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Open Access Study protocol

Aragon workers’ health study – design and cohort description

José A Casasnovas1, Victor Alcaide2, Fernando Civeira3, Eliseo Guallar1045*, Borja Ibañez46, Jesús Jiménez Borreguero47, Martin Laclaustra4, Montserrat León1, José Luis Peñalvo4, José M Ordovás489, Miguel Pocovi1112, Ginés Sanz4 and Valentín Fuster134

Author Affiliations

1 Cardiovascular Research Unit, Instituto Aragonés de Ciencias de la Salud (I + CS), Zaragoza, Spain

2 Prevention Depatment, General Motors Spain, Figueruelas, Spain

3 Lipids Unit and Molecular Research Laboratory, Hospital Universitario Miguel Servet, Instituto Aragonés de Ciencias de Salud (I + CS), Zaragoza, Spain

4 Department of Epidemiology, Atherothrombosis, and Imaging, National Center for Cardiovascular Research (CNIC), Madrid, Spain

5 Welch Center for Prevention, Epidemiology, and Clinical Research, Johns Hopkins University Bloomberg School of Public Health, 2024 E. Monument St., Room 2-639, Baltimore, MD, 21205, USA

6 Cardiovascular Institute, Hospital Clínico San Carlos, Madrid, Spain

7 Department of Cardiology, Hospital de la Princesa, Madrid, Spain

8 Nutrition and Genomics Laboratory, US Department of Agriculture Human Nutrition Research Center on Aging, Tufts University, Boston, USA

9 Madrid Institute for Advanced Studies on Food (IMDEA Food), Madrid, Spain

10 Department of Biochemistry, Molecular and Cell Biology, University of Zaragoza, Zaragoza, Spain

11 Department of Biochemistry, Molecular and Cell Biology, University of Zaragoza, Instituto Aragonés de Ciencias de la Salud (I + CS), Zaragoza, Spain

12 Centre for Biomedical Network Research on Rare Diseases (CIBERER), Zaragoza, Spain

13 Zena and Michael A. Wiener Cardiovascular Institute, and the Marie-Josee and Henry R. Kravis Cardiovascular Health Center, The Mount Sinai School of Medicine, New York, USA

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BMC Cardiovascular Disorders 2012, 12:45  doi:10.1186/1471-2261-12-45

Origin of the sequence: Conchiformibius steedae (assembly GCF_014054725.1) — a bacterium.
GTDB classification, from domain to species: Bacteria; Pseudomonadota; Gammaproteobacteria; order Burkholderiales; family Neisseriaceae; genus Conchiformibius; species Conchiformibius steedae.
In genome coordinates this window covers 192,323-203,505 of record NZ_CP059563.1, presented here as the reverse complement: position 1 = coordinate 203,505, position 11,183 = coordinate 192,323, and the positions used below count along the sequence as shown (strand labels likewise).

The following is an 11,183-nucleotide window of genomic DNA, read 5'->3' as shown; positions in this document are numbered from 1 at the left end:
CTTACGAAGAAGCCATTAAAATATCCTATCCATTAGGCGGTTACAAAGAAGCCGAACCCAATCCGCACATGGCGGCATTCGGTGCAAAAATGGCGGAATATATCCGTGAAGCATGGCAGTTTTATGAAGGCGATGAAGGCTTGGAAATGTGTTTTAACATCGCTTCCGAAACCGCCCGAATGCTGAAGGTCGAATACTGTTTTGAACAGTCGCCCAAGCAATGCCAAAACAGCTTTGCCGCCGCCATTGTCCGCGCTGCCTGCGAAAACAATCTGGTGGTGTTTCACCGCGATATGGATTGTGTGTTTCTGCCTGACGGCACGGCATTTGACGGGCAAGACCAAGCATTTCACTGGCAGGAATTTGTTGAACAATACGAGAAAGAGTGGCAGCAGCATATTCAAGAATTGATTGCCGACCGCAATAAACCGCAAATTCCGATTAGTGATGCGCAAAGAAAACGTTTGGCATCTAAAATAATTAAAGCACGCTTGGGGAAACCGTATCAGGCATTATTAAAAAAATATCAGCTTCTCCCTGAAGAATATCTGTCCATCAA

Published: 19 June 2012



Spain, a Mediterranean country with relatively low rates of coronary heart disease, has a high prevalence of traditional cardiovascular risk factors and is experiencing a severe epidemic of overweight/obesity. We designed the Aragon Workers’ Health Study (AWHS) to characterize the factors associated with metabolic abnormalities and subclinical atherosclerosis in a middle aged population in Spain free of clinical cardiovascular disease. The objective of this paper is to describe the study design, aims and baseline characteristics of participants in the AWHS.


Longitudinal cohort study based on the annual health exams of 5,400 workers of a car assembly plant in Figueruelas (Zaragoza, Spain). Study participants were recruited during a standardized clinical exam in 2009–2010 (participation rate 95.6%). Study participants will undergo annual clinical exams and laboratory assays, and baseline and triennial collection of biological materials for biobanking and cardiovascular imaging exams (carotid, femoral and abdominal ultrasonography, coronary calcium score, and ankle-arm blood pressure index). Participants will be followed-up for 10 years.


The average (SD) age, body mass index, and waist circumference were 49.3 (8.7) years, 27.7 (3.6) kg/m2 and 97.2 (9.9) cm, respectively, among males (N = 5,048), and 40.8 (11.6) years, 24.4 (3.8) kg/m2, and 81.9 (9.9) cm, among females (N = 351). The prevalence of overweight, obesity, current smoking, hypertension, hypercholesterolemia, and diabetes were 55.0, 23.1, 37.1, 40.3, 75.0, and 7.4%, respectively, among males, and 23.7, 8.3, 45.0, 12.1, 59.5, and 0.6%, respectively, among females. In the initial 587 study participants who completed all imaging exams (94.5% male), the prevalence of carotid plaque, femoral plaque, coronary calcium score >1 to 100, and coronary calcium score >100 was 30.3, 56.9, 27.0, and 8.8%, respectively. 67.7% of study participants had at least one plaque in the carotid or femoral arteries.


Baseline data from the AWHS show a high prevalence of cardiovascular risk factors and of sublinical atherosclerosis. Follow-up of this cohort will allow the assessment of subclinical atherosclerosis progression and the link of disease progression to traditional and emergent risk factors.